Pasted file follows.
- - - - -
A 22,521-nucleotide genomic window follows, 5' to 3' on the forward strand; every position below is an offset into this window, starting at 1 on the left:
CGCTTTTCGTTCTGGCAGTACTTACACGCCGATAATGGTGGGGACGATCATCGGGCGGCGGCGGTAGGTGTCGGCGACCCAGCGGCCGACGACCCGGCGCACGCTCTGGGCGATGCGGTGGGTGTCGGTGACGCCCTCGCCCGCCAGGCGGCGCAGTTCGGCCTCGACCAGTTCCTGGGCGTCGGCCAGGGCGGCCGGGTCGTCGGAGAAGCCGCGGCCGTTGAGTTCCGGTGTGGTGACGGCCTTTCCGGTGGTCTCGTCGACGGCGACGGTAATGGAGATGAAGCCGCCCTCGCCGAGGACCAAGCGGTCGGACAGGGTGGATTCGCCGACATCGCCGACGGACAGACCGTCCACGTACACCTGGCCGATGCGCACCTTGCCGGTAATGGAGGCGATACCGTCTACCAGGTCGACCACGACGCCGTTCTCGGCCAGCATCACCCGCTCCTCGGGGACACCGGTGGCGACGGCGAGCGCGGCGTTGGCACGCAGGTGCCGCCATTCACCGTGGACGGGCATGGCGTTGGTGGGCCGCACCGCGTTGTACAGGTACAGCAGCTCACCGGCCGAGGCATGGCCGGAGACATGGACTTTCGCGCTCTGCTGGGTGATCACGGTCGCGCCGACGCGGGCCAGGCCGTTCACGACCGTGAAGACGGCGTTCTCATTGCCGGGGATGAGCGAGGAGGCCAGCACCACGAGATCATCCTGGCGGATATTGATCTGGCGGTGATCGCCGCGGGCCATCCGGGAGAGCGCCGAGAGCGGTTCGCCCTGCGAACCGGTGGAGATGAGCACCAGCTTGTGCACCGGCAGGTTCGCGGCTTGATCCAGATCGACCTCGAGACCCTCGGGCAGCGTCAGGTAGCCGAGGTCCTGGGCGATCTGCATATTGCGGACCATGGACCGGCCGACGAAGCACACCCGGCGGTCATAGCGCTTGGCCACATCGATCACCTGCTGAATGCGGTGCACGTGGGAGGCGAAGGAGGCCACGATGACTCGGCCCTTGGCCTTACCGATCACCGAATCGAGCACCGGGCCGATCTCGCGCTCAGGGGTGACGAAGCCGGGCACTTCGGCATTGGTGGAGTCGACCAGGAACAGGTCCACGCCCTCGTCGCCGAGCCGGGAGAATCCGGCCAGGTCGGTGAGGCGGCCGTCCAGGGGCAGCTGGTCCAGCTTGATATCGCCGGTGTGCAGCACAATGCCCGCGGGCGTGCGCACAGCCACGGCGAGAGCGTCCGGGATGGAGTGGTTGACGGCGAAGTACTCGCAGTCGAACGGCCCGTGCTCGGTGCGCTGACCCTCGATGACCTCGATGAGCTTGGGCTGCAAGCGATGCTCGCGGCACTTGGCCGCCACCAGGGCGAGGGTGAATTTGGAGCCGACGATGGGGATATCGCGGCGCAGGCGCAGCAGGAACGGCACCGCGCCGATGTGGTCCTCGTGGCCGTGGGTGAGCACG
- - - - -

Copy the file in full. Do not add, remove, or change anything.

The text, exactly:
A 22,521-nucleotide genomic window follows, 5' to 3' on the forward strand; every position below is an offset into this window, starting at 1 on the left:
CGCTTTTCGTTCTGGCAGTACTTACACGCCGATAATGGTGGGGACGATCATCGGGCGGCGGCGGTAGGTGTCGGCGACCCAGCGGCCGACGACCCGGCGCACGCTCTGGGCGATGCGGTGGGTGTCGGTGACGCCCTCGCCCGCCAGGCGGCGCAGTTCGGCCTCGACCAGTTCCTGGGCGTCGGCCAGGGCGGCCGGGTCGTCGGAGAAGCCGCGGCCGTTGAGTTCCGGTGTGGTGACGGCCTTTCCGGTGGTCTCGTCGACGGCGACGGTAATGGAGATGAAGCCGCCCTCGCCGAGGACCAAGCGGTCGGACAGGGTGGATTCGCCGACATCGCCGACGGACAGACCGTCCACGTACACCTGGCCGATGCGCACCTTGCCGGTAATGGAGGCGATACCGTCTACCAGGTCGACCACGACGCCGTTCTCGGCCAGCATCACCCGCTCCTCGGGGACACCGGTGGCGACGGCGAGCGCGGCGTTGGCACGCAGGTGCCGCCATTCACCGTGGACGGGCATGGCGTTGGTGGGCCGCACCGCGTTGTACAGGTACAGCAGCTCACCGGCCGAGGCATGGCCGGAGACATGGACTTTCGCGCTCTGCTGGGTGATCACGGTCGCGCCGACGCGGGCCAGGCCGTTCACGACCGTGAAGACGGCGTTCTCATTGCCGGGGATGAGCGAGGAGGCCAGCACCACGAGATCATCCTGGCGGATATTGATCTGGCGGTGATCGCCGCGGGCCATCCGGGAGAGCGCCGAGAGCGGTTCGCCCTGCGAACCGGTGGAGATGAGCACCAGCTTGTGCACCGGCAGGTTCGCGGCTTGATCCAGATCGACCTCGAGACCCTCGGGCAGCGTCAGGTAGCCGAGGTCCTGGGCGATCTGCATATTGCGGACCATGGACCGGCCGACGAAGCACACCCGGCGGTCATAGCGCTTGGCCACATCGATCACCTGCTGAATGCGGTGCACGTGGGAGGCGAAGGAGGCCACGATGACTCGGCCCTTGGCCTTACCGATCACCGAATCGAGCACCGGGCCGATCTCGCGCTCAGGGGTGACGAAGCCGGGCACTTCGGCATTGGTGGAGTCGACCAGGAACAGGTCCACGCCCTCGTCGCCGAGCCGGGAGAATCCGGCCAGGTCGGTGAGGCGGCCGTCCAGGGGCAGCTGGTCCAGCTTGATATCGCCGGTGTGCAGCACAATGCCCGCGGGCGTGCGCACAGCCACGGCGAGAGCGTCCGGGATGGAGTGGTTGACGGCGAAGTACTCGCAGTCGAACGGCCCGTGCTCGGTGCGCTGACCCTCGATGACCTCGATGAGCTTGGGCTGCAAGCGATGCTCGCGGCACTTGGCCGCCACCAGGGCGAGGGTGAATTTGGAGCCGACGATGGGGATATCGCGGCGCAGGCGCAGCAGGAACGGCACCGCGCCGATGTGGTCCTCGTGGCCGTGGGTGAGCACG